Cities are at the forefront of experiencing a host of climate impacts, including coastal and inland flooding, heat waves, droughts, and wildfires. As a result, there is a widespread need for municipal agencies to understand and mitigate climate risks to urban infrastructure and services – and the communities they serve – according to a new report released by C40 and a group of leading cities.
The C40 Infrastructure Interdependencies + Climate Risks Report summarizes the efforts of a sample of city governments and other public agencies around the world to understand the cascading impacts of climate change on interconnected infrastructure systems at the urban scale. It highlights how the identification of infrastructure interdependencies and climate impacts can serve as a first step in reducing risks to systems.
This topic is a timely one. The 2017 Global Platform for Disaster Risk Reduction is currently underway in Cancun, Mexico, where hundreds of key stakeholders are gathered to discuss ways to reduce disaster risk and build the resilience of communities and nations.
Modern urban infrastructure systems for the energy, transportation, telecommunications water/wastewater, solid waste, and food sectors are highly interdependent, and highly susceptible to the increasing magnitude and frequency of extreme weather events.
Approaches used by city governments to understand and communicate sectoral interdependencies have ranged from initial engagement or relationship-building with infrastructure owners through traditional educational seminars to more hands-on, interactive workshops in which participants from various sectors have mapped interconnections through discussion and drawings.
To assess and communicate climate risks to interdependent infrastructure systems, city agencies have used geospatial mapping techniques that show the exposure of infrastructure assets to climate hazards. Further, local agencies have also performed qualitative vulnerability assessments in which the sensitivity and adaptive capacity of infrastructure are described. In other instances, quantitative risk assessments which monetize the cost of climate impacts on infrastructure have helped make the case for climate adaptation solutions. In some instances, the identification of specific failure points in interconnected infrastructure systems (e.g., weak links in contiguous shoreline protection infrastructure, or temperature thresholds beyond which damage to infrastructure is more likely) have helped tailor the development of adaptation strategies.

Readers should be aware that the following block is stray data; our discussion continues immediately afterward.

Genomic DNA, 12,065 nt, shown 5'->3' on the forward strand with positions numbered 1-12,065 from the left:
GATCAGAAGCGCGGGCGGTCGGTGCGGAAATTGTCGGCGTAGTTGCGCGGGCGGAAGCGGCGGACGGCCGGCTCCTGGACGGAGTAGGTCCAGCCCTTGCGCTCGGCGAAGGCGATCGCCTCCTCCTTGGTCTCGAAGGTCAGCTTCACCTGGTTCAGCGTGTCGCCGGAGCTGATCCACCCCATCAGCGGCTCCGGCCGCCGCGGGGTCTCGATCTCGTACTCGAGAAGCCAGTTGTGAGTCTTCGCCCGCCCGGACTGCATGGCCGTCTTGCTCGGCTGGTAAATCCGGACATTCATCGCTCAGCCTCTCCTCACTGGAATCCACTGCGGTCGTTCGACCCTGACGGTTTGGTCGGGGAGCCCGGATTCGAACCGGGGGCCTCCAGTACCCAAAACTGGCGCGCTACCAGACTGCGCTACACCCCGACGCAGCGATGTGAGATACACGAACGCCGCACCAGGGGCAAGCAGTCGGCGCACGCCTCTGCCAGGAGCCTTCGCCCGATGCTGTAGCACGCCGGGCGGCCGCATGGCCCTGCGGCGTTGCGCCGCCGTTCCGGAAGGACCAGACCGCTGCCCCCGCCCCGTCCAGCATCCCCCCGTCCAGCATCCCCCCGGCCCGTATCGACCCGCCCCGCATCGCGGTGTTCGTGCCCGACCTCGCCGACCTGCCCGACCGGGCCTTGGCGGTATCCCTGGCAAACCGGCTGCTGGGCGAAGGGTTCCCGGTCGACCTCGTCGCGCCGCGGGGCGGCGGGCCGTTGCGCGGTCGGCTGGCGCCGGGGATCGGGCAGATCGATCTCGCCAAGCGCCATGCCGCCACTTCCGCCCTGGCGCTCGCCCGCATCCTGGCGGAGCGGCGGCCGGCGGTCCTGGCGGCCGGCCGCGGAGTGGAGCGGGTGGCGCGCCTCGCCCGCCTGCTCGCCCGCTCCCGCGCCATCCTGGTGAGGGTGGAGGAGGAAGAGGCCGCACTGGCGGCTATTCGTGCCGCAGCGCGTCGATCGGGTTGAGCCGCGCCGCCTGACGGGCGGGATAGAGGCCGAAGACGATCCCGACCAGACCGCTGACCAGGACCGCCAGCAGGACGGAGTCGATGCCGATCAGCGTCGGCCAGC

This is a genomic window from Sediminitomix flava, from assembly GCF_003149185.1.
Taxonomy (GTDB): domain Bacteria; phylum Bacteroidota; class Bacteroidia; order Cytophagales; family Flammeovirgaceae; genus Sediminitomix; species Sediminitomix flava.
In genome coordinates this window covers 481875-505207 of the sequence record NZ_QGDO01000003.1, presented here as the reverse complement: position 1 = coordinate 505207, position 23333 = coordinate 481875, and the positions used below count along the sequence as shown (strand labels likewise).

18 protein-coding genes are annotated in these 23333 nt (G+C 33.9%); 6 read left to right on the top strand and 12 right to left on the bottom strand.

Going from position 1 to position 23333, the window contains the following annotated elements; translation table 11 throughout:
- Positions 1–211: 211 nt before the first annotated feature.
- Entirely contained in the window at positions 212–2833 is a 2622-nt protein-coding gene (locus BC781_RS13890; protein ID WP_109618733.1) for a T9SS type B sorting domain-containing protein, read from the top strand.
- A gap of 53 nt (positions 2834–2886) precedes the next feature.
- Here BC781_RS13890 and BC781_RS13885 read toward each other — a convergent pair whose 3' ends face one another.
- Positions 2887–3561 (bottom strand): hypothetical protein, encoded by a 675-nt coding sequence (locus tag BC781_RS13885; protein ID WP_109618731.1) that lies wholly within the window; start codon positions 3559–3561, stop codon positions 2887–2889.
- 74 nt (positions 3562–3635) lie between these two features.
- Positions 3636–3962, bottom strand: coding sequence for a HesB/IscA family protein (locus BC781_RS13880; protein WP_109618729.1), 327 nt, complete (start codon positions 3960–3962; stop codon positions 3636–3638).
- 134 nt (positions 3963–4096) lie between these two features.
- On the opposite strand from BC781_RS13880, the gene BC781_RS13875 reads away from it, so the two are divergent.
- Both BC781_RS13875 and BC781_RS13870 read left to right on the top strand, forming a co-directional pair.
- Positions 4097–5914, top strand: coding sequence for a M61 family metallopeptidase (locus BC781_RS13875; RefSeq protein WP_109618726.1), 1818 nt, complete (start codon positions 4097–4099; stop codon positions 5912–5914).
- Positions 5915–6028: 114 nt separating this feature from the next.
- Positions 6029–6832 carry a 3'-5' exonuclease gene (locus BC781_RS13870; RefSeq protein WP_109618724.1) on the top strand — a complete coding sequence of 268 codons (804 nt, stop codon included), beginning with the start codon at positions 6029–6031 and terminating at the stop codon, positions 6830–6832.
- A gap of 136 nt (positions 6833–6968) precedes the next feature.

Data-sharing among city agencies and infrastructure organizations (e.g., on climate science, assets characteristics, governance structures, etc.) has been crucial in facilitating strategic planning for climate impacts. City agencies that have undertaken collaborative risk assessments using the above approaches have been successful in developing and prioritizing preliminary adaptation strategies to mitigate the impacts of climate change on interdependent infrastructure systems. From this analysis, a handful of best practices and recommendations for city agencies have been identified in the process of engaging infrastructure organizations and facilitating collective action, conducting preliminary analyses of climate risks to interdependent infrastructure, and developing/implementing tailored adaptation strategies.
This study topic was first conceived by municipal staff members from Toronto and Amsterdam who are leading work in their respective cities to understand climate risks and interdependencies. While numerous local agencies have been able to conduct climate risk assessments of infrastructure over which they have operational control, it is often challenging for agencies to engage external sectors in such efforts. The cities of Melbourne, Johannesburg and Bogota joined this study, providing a broader spectrum of case studies.